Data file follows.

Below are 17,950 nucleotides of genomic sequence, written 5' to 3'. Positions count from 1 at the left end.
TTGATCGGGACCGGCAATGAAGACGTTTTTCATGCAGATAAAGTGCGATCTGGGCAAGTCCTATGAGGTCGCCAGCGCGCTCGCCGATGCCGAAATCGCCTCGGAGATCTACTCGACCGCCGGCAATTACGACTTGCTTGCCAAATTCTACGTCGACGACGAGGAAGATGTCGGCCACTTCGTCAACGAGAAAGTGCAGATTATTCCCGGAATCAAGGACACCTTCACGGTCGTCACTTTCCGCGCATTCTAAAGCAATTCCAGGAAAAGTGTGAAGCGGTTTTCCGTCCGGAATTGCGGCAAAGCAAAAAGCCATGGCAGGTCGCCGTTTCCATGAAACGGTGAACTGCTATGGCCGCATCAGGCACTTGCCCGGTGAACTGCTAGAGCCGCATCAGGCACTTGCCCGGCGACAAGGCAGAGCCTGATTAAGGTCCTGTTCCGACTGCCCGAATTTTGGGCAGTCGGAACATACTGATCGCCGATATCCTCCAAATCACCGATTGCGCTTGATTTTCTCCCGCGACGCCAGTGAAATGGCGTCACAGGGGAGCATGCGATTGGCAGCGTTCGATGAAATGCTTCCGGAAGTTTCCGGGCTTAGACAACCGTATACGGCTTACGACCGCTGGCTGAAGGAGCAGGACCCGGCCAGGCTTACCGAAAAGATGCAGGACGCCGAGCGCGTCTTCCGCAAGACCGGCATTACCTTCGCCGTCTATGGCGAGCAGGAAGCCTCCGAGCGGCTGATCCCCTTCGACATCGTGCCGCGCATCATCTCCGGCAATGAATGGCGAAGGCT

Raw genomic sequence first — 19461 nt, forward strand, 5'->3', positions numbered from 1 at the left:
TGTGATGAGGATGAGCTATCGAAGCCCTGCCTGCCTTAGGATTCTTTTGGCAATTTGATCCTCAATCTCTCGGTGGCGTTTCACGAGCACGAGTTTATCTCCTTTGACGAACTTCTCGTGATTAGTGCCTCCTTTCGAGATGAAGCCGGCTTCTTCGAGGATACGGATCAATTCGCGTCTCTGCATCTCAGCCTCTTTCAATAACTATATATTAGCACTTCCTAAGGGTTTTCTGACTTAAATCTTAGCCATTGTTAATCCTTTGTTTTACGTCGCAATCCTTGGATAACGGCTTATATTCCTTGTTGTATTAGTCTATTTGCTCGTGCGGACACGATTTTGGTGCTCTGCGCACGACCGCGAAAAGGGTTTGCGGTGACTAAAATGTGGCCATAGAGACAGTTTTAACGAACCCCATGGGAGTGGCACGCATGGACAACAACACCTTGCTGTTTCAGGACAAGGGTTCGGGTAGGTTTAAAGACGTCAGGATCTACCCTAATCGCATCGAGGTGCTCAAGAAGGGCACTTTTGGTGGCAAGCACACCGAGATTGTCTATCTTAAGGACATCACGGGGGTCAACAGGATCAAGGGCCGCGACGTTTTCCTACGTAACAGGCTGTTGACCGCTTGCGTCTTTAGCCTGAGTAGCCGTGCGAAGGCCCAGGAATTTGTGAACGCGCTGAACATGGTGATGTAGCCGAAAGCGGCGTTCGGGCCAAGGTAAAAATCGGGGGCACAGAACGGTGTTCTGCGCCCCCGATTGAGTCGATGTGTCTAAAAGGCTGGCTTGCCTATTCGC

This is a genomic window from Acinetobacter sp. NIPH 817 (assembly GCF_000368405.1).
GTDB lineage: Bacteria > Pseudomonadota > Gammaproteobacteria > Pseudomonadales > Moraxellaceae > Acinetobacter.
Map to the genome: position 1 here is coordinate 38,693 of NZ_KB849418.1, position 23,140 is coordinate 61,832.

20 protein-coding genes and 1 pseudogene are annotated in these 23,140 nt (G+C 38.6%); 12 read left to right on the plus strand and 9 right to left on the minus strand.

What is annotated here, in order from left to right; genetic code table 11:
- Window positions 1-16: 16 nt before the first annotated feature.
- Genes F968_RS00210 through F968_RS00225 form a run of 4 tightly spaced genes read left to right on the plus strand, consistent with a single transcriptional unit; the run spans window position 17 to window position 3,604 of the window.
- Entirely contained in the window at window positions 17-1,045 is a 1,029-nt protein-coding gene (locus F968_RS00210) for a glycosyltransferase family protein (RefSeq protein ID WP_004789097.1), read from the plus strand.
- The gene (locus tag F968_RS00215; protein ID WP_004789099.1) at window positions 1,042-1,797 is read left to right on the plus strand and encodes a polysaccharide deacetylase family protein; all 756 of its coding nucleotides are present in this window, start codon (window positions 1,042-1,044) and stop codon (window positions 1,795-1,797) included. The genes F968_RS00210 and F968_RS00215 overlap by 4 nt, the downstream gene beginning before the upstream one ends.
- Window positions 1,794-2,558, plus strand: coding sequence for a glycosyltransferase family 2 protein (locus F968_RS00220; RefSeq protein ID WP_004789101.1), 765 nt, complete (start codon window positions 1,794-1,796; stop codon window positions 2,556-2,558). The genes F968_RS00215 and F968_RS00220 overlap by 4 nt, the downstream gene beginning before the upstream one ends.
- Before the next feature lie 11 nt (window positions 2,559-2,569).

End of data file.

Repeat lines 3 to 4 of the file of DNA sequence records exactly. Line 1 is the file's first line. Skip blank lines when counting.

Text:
Raw genomic sequence first — 19461 nt, forward strand, 5'->3', positions numbered from 1 at the left:
TGTGATGAGGATGAGCTATCGAAGCCCTGCCTGCCTTAGGATTCTTTTGGCAATTTGATCCTCAATCTCTCGGTGGCGTTTCACGAGCACGAGTTTATCTCCTTTGACGAACTTCTCGTGATTAGTGCCTCCTTTCGAGATGAAGCCGGCTTCTTCGAGGATACGGATCAATTCGCGTCTCTGCATCTCAGCCTCTTTCAATAACTATATATTAGCACTTCCTAAGGGTTTTCTGACTTAAATCTTAGCCATTGTTAATCCTTTGTTTTACGTCGCAATCCTTGGATAACGGCTTATATTCCTTGTTGTATTAGTCTATTTGCTCGTGCGGACACGATTTTGGTGCTCTGCGCACGACCGCGAAAAGGGTTTGCGGTGACTAAAATGTGGCCATAGAGACAGTTTTAACGAACCCCATGGGAGTGGCACGCATGGACAACAACACCTTGCTGTTTCAGGACAAGGGTTCGGGTAGGTTTAAAGACGTCAGGATCTACCCTAATCGCATCGAGGTGCTCAAGAAGGGCACTTTTGGTGGCAAGCACACCGAGATTGTCTATCTTAAGGACATCACGGGGGTCAACAGGATCAAGGGCCGCGACGTTTTCCTACGTAACAGGCTGTTGACCGCTTGCGTCTTTAGCCTGAGTAGCCGTGCGAAGGCCCAGGAATTTGTGAACGCGCTGAACATGGTGATGTAGCCGAAAGCGGCGTTCGGGCCAAGGTAAAAATCGGGGGCACAGAACGGTGTTCTGCGCCCCCGATTGAGTCGATGTGTCTAAAAGGCTGGCTTGCCTATTCGC